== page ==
The design and construction of the present improved converter, as well as other advantageous features in connection therewith, are better set forth and explained by reference to the accompanying diagrammatic drawing and the following description thereof.

DESCRIPTION OF THE DRAWING FIG. 1 of the drawing is a sectional elevational view through a preferred symmetrical embodiment of the converter of this present invention.

FIG. 2 of the drawing is a sectional elevational view' through a modified embodiment of the converter of this present invention.

Referring now more particularly to FIG. 1, there is shown in cross section the elongated outer housing 1, which comprises a frustra-conically shaped elongated tubular section 2 having a longitudinal axis aa, and end sections 3 and 4. The frustra-conical shape of tubular section 2 should not be limiting upon this present improvement, for other shapes are contemplated, such as the rectangular one ilustrated in FIG. 2 which is to be described hereinafter.

In the present embodiment, the edges of end sections 3 and 4 are turned outwardly at 10 and 11, respectively. Thus, there are provided peripheral flanged surfaces for abutting the interior of tubular section 2 at 5 and 6. It is noted that the type of connection resulting from the use of end sections 3 and 4 will permit the utilization of various production techniques to seal the connection either permanently or temporarily. For example, such an arrangement will permit the use of welding, either by establishing edge joint welds at 12 and 13, or by establishing a joint at 5 and 6 through the use of resistance Welding techniques. It is also contemplated that this connection be sealed by use of a clamping device, either temporarily or permanently. Still further, the connection may be sealed by turning and rolling the two mating surfaces inwardly or outwardly to produce a tin can type joint connection. On the other hand, it is contemplated that end sections 3 and 4 may be the flat plates, thus permitting a simple weld connection to section 2. It is also contemplated that section 2 may be flanged to facilitate various types of connections.

The symmetrical construction of this particular embodiment is considered to be a preferred construction. To maintain this symmetrical construction, a conduit 15 is located along axis aa and communicates with the interior of outer housing 1 via opening 16. Likewise, a conduit 18 is disposed along axis aa on end section 4, and an opening 17 is provided in section 4 to establish communication into the interior of outer housing 1.

A cylindrically shaped fixed perforate section 20 is disposed coaxially on axis aa. It is attached to outer housing 1 at 21. Apertures or slotted openings 22 are provided in the walls of fixed perforate section 20, thereby establishing communication therethrough. Partition 20 has a closed end 24 which is spaced from outer housing 1. Coaxially located on axis aa and within fixed perforate partition 20 is movable perforate partition which is also cylindrically shaped. It has apertures or slotted openings 32 therein to provide communication therethrough. Movable partition 30 has a flanged end 33 which extends adjacent to the fixed perforate partition at 34. A fixed cylindrically shaped blocking partition 35 is disposed coaxially on axis aa adjacent to movable perforate partition 30 in proximity to flanged end 33. The blocking partition overlaps a portion of the movable perforate partition to 'block flow of fluids through the overlapped portion 37 and thus it forms a reservoir zone 31- Blocking partition 35 also serves as a guide for movable perforate partition 30. To completely define the catalyst section, a fixed cylindrically shaped perforate closure partition 38 is coaxially disposed around the movable perforate partition 30 and is attached to end section 24 at 39. It overlaps partition 30 through zone 40. Partition 38 and portion 41 of end section 24 define the end closure means for the catalyst retaining section. Thus, the catalyst retaining section 45 is defined by the fixed perforate section 20, movable perforate section 30, flanged portion 33, end portion 41, and closure partition 38. It is to be noted that movable section 30 is free to slide around blocking partition 35 and end closure partition 38. Within catalyst section 45 are located subdivided catalyst material 50. In a filled condition, the catalyst material maintains the movable perforate partition 30 in a position as shown in FIG. 1.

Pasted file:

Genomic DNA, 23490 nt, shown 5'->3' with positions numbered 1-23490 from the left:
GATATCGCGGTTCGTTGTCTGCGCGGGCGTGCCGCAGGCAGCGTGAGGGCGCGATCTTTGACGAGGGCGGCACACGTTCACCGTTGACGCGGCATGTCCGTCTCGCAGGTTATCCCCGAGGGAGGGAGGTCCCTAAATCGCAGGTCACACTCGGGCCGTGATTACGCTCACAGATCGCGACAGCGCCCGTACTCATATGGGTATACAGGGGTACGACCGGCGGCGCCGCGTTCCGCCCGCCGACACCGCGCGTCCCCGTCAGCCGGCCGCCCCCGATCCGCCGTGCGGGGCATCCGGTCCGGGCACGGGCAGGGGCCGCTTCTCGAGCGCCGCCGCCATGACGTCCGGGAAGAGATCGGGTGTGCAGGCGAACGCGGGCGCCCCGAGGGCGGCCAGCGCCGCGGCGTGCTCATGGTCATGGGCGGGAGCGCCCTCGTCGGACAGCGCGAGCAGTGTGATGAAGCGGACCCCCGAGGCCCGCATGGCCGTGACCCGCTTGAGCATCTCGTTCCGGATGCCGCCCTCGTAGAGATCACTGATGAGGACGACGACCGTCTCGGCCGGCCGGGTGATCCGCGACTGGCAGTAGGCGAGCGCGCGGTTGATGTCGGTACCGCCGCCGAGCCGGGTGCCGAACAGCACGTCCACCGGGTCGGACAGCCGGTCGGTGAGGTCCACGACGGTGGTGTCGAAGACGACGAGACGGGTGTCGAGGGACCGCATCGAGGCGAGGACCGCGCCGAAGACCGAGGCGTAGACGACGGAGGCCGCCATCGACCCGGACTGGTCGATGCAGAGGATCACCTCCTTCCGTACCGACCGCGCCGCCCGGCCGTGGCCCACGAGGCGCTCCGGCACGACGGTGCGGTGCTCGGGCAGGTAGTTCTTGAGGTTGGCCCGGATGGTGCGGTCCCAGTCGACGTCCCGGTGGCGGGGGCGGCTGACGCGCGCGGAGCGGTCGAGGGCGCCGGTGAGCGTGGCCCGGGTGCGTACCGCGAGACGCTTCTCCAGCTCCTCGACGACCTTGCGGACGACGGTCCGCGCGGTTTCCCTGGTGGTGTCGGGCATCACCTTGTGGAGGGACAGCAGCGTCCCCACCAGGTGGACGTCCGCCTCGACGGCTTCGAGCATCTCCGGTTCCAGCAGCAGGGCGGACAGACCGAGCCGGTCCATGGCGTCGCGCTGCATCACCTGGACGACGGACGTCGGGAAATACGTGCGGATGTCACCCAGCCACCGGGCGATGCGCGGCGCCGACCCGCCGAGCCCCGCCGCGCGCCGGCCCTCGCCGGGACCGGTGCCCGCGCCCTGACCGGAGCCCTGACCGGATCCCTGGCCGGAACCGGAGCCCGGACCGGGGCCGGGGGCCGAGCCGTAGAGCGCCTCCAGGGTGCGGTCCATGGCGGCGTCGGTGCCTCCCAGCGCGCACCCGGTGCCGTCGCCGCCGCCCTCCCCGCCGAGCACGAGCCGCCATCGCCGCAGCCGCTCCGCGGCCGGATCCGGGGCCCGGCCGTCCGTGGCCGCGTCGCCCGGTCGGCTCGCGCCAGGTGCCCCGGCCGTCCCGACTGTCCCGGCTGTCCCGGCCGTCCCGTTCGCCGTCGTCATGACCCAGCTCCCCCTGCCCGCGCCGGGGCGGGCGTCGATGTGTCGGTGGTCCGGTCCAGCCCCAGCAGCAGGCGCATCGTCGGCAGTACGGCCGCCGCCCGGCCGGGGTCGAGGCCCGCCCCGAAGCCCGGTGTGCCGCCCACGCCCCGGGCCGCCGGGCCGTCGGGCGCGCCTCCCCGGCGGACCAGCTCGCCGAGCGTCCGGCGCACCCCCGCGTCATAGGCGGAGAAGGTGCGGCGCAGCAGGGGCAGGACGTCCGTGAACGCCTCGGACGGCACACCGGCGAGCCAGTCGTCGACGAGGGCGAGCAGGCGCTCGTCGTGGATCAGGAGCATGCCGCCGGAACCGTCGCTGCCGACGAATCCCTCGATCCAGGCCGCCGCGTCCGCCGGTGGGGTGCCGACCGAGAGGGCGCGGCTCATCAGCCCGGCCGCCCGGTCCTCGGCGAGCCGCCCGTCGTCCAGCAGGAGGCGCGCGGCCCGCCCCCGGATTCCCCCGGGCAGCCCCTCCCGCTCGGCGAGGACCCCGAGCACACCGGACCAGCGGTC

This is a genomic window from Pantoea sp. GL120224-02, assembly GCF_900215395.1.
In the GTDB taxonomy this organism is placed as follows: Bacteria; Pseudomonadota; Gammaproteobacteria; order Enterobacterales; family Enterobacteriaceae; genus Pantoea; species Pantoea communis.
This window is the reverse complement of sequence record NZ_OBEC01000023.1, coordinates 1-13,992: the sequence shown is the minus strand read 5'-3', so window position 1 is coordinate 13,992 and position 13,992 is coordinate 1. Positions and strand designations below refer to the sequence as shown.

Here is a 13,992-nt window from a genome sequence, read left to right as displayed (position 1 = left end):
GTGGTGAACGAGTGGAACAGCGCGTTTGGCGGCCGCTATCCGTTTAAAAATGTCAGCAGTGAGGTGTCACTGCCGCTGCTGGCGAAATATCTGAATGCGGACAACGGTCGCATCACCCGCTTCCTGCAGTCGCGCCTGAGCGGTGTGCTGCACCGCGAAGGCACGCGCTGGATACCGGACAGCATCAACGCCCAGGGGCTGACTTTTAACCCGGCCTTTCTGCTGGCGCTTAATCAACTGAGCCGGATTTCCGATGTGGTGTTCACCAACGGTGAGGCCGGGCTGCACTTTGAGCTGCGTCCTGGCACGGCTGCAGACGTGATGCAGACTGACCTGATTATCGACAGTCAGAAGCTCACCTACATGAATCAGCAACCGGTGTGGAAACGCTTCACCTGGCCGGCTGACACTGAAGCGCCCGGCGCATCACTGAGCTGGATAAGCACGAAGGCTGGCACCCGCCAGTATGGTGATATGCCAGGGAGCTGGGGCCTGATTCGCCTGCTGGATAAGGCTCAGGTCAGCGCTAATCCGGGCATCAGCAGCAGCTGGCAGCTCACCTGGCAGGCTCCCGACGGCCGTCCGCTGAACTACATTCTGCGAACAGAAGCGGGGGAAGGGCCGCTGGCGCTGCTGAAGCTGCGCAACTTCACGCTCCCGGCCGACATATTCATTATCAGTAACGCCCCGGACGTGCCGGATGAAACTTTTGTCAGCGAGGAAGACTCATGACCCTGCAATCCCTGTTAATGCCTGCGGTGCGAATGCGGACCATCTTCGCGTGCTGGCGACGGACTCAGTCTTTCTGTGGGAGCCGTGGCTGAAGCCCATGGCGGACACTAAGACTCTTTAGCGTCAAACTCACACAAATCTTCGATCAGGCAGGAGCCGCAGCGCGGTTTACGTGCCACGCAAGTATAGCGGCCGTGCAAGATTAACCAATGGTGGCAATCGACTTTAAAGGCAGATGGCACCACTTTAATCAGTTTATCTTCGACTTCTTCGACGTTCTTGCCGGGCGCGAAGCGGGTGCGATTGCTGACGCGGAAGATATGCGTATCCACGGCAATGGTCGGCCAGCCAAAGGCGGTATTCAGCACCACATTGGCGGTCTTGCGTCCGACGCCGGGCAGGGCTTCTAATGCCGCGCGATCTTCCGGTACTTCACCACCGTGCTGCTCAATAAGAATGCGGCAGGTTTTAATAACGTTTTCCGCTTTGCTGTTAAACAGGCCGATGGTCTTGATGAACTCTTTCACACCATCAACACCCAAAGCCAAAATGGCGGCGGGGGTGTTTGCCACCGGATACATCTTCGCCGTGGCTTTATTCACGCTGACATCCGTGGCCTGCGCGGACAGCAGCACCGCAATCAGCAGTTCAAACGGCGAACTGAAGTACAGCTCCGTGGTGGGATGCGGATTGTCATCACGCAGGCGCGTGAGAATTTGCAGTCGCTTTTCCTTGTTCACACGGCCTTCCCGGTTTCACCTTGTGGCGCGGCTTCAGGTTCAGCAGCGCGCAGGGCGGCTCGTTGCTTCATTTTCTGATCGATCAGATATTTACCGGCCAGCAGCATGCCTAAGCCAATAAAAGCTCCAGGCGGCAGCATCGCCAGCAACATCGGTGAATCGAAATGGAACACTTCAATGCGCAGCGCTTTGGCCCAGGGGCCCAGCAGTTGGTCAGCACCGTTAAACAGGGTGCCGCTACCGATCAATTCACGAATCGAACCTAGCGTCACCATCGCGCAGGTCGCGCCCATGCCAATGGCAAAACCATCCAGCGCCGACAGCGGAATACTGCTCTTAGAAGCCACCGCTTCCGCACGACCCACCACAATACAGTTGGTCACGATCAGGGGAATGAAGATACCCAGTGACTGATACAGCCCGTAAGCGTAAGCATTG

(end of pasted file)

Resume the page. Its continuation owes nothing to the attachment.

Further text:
With regard to the catalyst, it is not intended to limit this improved type of catalytic converter to any one par ticular type of catalyst. Inasmuch as there are various known effective and efficient catalyst compositions for use with specific reactions. For example, suitable oxidation catalyst for use in reducing exhaust gases of an internal combustion engine include metals of Groups I, V, VI, VH, and VIII of the Periodic Table, particularly chromium, copper, nickel, and platinum. These com ponents may be used singly, or in combinations of two or more, etc., and will generally be composited with an inorganic refractory oxide support material, such as alumina, silica-alumina, silica-alumina-zirconia, silicathoria, silica-boria, or the like.